gemsybobsy: (devy)
Live music isn't just 'a nice night out' or a bit of entertainment for some of us. For us, it's a way of life. My whole adult life has revolved around music, and my beloved favourite bands. My best memories are all tied up in music; I grew up loving music and longing to see bands and, when finally my mum let me go to my first ever gig in 1997, I've chased that feeling again and again. Soaking up every note in a state of almost-hypnosis by bands and people like Devin Townsend, Tool, Earthtone9, Deftones. Waiting all day without a single sip of water just to be at the barrier for my favourite bands at festivals. Years of horsey dancing, air guitar and group hugs with Musers, tears rolling down my face listening to Tori Amos singing Hey Jupiter to a room full of people who didn't dare drop a pin, sobbing my heart out MOAR in front of Depeche Mode, welcoming a new Millennium, for crying out loud, with the Manics, shaking my ass and laughing it off at the same time with Eagles of Death Metal, who are one of those bands who do gigs where there is such an electric atmosphere the word 'gig' doesn't do it justice - when you've experienced the absolute PARTY of one of their gigs, or a show by Gogol Bordello, Skindred, Faith No More, Death From Above 1979, Rage Against The Machine, System of a Down, Frank Turner, Scissor Sisters, Amanda Palmer, Moral Low Ground :D, or Franz Ferdinand... you'll never forget it. I repeat: for some of us, watching bands isn't just fun or 'something to do tonight', it's what our lives are actually FOR.

Everybody who dies in these terrorist attacks is worth crying for. They are all human-shaped people just doing living and that, and they die in ways which nobody deserves and I feel sad for people all over the world when I hear about these evil attacks. I'll never forget the first time I accidentally watched an autoplaying video where these ISIS pricks were shooting their own Muslim brothers in Syria. They lined them up on the floor and shot them all. Syria's far away, but I felt sick and sad for THOSE people, not because I thought, 'OMG they're going to come over here.' Normally if I'm out doing living and that and I hear news of one of these attacks, I do shut it out and carry on with my life, but I make a mental note to read about it when I get home, and I'll see if I can do anything to help (I usually can't, so I don't write massive blocks of words about it like this). It is really shit that the English speaking media doesn't cover everything, and it is really shit that we don't all put up flags on Facebook when stuff happens far away.

When I heard about Paris on Friday I was performing with my own band, for an amazing cause. I was shocked, we all said 'OMG' to each other and I instantly filed it to read about later, for now, let's get another beer! But then I heard people were killed at a gig of one of my fave live bands. I cried, got on my phone and made a Facebook post, and then I got on with it because I refused to let these dicks mess with what we were doing for Beat:Cancer. But the reason I cried has nothing to do with the closeness of the event and it's nothing to do with religion or colours of skin. It's because those people had gone to the Bataclan not to 'see a band', but to shut the world out, to get away from their phones (well, most of them), to escape stress, advertising and the media, and to let the noise from the rest of their lives fade away to make way for the music and soak up energy in a space well away from people who don't get it... and there are plenty of those people, from their local area, their own society, who will never understand why music is so important to them. Listening to the stories of the survivors is telling - so many of them thought the attack was part of the show, because they were so immersed in it. When you are a live music fan leaving a gig, it takes ages for the outside world to register again. For me this is close to home in a way I never expected - it's because they were killed at a gig. I don't feel proud of my nationality, religion, sexuality, or anything else I happen to be by chance. I wouldn't fight for my country because I don't feel I have the right to claim anything on this planet as mine. I don't feel Us vs Them about anything, as I think everyone's worth the same as everyone else. But when it comes to gigs, that is something music fans build for ourselves and for each other, because that's what we're alive for. Music culture is something I AM proud to be part of and would fight for, because that shit is OUR territory. back the FUCK off.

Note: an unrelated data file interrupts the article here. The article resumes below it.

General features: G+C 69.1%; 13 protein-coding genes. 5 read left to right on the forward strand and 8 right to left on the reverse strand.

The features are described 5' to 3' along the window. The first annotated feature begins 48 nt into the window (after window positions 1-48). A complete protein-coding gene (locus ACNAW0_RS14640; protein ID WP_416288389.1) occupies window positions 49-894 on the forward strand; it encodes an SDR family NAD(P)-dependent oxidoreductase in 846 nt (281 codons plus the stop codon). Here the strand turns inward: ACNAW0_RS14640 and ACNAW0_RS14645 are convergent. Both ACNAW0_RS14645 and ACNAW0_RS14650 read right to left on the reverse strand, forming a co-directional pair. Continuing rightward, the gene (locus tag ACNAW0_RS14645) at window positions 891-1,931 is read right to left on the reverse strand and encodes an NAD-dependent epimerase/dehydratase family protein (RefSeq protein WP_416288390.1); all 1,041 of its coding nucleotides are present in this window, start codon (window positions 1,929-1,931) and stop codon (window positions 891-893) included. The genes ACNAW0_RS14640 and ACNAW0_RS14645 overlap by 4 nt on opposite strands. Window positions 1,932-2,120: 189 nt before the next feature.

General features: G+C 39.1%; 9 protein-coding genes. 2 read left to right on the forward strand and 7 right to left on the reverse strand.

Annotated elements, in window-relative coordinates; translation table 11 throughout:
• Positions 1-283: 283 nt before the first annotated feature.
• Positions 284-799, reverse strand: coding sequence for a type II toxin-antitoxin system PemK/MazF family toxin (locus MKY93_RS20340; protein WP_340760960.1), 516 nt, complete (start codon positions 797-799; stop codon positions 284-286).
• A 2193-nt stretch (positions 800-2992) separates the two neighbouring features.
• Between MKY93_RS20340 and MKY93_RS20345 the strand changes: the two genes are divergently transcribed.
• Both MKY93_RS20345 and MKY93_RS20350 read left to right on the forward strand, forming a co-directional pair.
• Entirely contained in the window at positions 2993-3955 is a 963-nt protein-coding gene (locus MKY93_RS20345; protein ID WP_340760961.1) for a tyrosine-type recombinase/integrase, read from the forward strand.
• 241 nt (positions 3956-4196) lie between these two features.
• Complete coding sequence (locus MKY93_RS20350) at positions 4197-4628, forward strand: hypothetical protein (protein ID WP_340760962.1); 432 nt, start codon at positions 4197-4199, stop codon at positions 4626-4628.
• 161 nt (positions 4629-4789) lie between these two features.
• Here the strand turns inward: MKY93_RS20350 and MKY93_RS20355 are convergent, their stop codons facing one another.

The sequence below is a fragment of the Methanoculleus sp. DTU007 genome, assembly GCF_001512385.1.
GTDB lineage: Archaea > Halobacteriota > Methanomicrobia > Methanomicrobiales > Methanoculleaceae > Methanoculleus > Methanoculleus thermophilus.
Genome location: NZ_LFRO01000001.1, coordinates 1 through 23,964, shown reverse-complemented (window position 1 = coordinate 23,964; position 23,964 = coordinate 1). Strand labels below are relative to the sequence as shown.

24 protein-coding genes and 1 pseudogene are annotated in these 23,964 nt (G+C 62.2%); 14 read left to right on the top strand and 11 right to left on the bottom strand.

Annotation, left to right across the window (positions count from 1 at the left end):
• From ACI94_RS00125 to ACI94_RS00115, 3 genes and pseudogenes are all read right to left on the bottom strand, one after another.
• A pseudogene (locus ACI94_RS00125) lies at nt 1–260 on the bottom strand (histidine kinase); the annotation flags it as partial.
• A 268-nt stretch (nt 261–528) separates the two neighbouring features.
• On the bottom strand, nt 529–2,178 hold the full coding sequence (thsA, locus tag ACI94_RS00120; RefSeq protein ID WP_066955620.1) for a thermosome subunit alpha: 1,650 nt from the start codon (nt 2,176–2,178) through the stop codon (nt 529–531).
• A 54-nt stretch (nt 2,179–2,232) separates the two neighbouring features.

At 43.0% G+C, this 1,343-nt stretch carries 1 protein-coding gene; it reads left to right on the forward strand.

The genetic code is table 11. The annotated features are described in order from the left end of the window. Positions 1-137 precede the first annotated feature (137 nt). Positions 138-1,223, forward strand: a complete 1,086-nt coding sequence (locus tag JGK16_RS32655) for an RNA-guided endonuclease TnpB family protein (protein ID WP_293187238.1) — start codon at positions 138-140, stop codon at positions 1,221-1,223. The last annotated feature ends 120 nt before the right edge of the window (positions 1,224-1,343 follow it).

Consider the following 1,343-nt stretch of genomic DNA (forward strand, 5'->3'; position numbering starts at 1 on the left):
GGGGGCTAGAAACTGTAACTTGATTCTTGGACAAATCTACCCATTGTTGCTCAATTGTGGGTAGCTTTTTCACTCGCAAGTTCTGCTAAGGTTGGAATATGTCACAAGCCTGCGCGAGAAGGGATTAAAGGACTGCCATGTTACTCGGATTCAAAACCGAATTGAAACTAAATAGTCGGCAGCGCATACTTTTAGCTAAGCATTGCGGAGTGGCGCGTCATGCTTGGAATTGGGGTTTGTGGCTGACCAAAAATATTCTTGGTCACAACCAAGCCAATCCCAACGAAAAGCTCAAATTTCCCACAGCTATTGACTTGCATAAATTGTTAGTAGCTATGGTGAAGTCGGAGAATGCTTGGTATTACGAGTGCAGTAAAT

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June 2016

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